Augmented Care Effectiveness (ACE)
Augmented Care Effectiveness (ACE) is a state of the art solution that uses machine learning (ML) to identify risk and predict the occurrence of critical medical events. It is comprised of three unique elements:
Key to any predictive model, segmentation (also called clustering) allows for records to be placed in groups of similar records based on advance analytic capabilities.
Segmentation is based first on analyzing the population as a whole, with the goal of ascertaining preceding occurrences that may lead to a critical event. This segmentation maximizes informative correlations from the demographic and medical variables that were selected for analysis. This allows our predictive models to capture nuances of a specific segment to more accurately project how risk levels for a particular event progress over time.
These models are “trained” by past data, which identifies the strength of the correlation of factors and conditions to predict the likelihood of the event occurring when highly similar activities and conditions occur in the future. This analysis produces a risk score which allows the process of risk stratification, which identifies the importance and degree of risk.
In addition to risk stratification during our predictive modeling process, time to event analysis allows us to quantify the urgency of an intervention. Time-to-event analysis, also referred to as survival analysis, strives to predict the time horizon for a given event to occur. While often focused on mortality, our model identifies time to event analysis for a wide range of critical events, over varying observation windows. Ultimately, this approach quantifies risk in a way that allows stratification that leads to the identification of high-risk individuals in need of urgent attention, or at-risk individuals requiring ongoing observation.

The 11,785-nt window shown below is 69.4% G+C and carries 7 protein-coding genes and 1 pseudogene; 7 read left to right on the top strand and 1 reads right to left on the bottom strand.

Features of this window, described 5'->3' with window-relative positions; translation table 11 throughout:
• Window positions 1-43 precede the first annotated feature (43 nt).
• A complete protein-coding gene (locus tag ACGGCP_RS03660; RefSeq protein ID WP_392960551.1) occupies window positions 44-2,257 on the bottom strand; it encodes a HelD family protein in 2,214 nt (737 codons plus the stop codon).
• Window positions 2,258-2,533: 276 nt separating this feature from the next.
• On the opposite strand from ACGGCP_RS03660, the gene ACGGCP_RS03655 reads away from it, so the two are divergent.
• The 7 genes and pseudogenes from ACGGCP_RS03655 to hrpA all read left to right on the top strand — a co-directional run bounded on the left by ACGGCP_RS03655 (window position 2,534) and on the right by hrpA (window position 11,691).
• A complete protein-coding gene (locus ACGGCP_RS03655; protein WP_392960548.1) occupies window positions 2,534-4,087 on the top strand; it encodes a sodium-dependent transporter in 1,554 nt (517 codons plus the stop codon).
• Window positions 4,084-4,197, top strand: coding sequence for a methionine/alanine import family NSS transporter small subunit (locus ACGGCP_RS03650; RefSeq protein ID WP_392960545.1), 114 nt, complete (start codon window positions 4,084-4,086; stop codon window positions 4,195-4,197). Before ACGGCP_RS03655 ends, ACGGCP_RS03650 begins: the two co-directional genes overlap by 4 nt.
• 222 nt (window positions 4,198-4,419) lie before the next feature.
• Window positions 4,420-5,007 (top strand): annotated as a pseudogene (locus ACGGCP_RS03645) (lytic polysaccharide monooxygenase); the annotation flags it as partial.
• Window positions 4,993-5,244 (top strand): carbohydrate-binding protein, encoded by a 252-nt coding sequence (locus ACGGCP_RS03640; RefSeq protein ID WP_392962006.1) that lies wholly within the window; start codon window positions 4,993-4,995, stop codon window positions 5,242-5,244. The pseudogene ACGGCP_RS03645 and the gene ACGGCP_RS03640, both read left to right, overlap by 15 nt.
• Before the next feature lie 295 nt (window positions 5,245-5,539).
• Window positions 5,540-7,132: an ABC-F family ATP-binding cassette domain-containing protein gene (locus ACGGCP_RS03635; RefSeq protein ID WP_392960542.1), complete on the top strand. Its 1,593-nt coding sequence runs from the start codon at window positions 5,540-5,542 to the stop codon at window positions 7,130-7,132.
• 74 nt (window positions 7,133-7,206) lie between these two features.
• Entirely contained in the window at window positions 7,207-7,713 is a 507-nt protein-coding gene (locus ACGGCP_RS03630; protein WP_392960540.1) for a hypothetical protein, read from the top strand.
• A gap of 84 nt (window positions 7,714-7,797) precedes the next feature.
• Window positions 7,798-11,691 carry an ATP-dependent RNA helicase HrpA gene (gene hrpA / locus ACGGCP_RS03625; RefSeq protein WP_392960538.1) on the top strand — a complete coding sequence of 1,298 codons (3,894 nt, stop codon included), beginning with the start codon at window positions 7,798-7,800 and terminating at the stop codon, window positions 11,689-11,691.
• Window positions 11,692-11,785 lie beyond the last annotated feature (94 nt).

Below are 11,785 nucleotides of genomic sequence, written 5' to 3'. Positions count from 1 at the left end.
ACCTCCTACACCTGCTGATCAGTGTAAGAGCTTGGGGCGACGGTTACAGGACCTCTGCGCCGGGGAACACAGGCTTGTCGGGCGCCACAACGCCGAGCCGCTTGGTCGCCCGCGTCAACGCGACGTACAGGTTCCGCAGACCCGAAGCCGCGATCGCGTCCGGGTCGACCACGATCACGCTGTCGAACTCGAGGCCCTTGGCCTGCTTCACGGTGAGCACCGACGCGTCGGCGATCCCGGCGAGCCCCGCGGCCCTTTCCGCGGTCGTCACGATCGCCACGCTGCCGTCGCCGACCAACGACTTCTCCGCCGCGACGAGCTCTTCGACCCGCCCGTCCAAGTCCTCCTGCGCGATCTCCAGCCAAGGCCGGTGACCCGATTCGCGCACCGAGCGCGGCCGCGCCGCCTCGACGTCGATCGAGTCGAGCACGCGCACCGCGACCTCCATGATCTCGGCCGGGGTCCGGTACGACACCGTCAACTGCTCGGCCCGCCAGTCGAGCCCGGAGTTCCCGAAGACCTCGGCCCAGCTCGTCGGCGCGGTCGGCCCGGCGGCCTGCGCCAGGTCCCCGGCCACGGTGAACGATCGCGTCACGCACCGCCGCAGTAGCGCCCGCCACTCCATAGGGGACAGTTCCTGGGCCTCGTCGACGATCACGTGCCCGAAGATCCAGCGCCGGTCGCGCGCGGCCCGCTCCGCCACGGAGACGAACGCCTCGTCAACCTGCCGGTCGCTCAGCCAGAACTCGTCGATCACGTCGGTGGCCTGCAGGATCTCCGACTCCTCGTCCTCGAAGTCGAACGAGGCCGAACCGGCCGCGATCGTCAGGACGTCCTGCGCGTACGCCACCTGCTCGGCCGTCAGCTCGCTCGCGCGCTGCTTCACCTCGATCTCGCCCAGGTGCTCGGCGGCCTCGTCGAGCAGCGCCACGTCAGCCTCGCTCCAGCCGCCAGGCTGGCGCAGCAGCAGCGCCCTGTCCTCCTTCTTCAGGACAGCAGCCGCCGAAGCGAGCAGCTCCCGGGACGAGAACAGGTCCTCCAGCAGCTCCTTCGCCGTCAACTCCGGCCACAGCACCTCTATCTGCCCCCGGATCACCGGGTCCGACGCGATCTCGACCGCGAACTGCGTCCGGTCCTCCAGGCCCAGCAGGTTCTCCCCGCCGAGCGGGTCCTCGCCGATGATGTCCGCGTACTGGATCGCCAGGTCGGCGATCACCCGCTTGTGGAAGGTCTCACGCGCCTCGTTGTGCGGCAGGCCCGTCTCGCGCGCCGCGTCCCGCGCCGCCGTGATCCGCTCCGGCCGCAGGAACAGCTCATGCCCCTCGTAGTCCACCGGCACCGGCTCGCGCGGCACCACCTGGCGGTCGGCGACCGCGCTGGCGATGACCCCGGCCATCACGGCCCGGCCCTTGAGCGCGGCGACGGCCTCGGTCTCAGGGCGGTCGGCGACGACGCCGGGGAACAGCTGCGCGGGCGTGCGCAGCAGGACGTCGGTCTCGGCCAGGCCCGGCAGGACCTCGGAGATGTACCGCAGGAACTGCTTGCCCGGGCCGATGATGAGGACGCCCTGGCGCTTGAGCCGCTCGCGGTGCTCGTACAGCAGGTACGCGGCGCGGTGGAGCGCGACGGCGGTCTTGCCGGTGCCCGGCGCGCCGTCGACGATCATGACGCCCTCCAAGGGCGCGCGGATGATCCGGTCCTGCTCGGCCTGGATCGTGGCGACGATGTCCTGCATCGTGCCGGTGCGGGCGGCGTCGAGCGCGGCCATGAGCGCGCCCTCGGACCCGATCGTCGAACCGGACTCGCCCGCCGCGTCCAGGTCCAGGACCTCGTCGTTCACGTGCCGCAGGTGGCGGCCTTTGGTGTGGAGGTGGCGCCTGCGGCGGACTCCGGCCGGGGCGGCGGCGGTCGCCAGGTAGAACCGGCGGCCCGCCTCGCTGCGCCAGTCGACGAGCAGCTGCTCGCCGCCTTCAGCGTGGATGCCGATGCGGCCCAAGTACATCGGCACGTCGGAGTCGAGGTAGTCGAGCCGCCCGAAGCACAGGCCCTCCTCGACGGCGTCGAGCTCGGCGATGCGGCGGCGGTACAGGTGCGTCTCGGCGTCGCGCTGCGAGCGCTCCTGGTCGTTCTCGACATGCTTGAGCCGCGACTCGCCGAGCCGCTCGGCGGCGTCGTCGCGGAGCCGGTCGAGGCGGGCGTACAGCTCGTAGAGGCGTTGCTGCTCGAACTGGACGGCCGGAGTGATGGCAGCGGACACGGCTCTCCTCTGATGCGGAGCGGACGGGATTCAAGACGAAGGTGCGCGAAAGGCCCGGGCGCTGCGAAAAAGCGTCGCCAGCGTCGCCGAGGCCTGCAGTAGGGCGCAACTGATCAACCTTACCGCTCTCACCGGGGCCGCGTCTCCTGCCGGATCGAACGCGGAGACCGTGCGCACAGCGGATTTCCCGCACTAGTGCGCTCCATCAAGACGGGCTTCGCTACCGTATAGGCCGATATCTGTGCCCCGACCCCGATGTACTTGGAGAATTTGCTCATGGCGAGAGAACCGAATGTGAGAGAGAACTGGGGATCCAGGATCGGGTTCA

Rapid Hypothesis Testing (Experimental Learning) facilitates the goal of actionable information. Hypothesis Testing allows for the dynamic creation of cohorts that can be broken into control and study groups for the delivery of new and existing protocols to care. It then tracks the ongoing success of a change in care and automatically defines the success of a new protocol with statistic accuracy.
Through Hypothesis Testing, rapid experiments can be run in parallel with small clusters of a given cohort to demonstrate promising (or not) interventions to care. While not intended to serve as a clinical study, it does provide a rapid quick view into the feasibility of a given change in care, and the cost/benefit likely derived from such change.
While Hypothesis Testing can be quite granular and clinical in its approach (i.e. therapies for a targeted condition, or the impact of changes in diet plans or sleep on targeted vitals), it can also be focused on the impact of non-critical protocols such as the introduction of dog walking to reduce the number of falls in an aging in place community. In fact, it can even be used to validate the effectiveness of larger initiatives such as introduction of Remote Monitoring and the subsequent reduction in admissions, readmissions, or other critical events.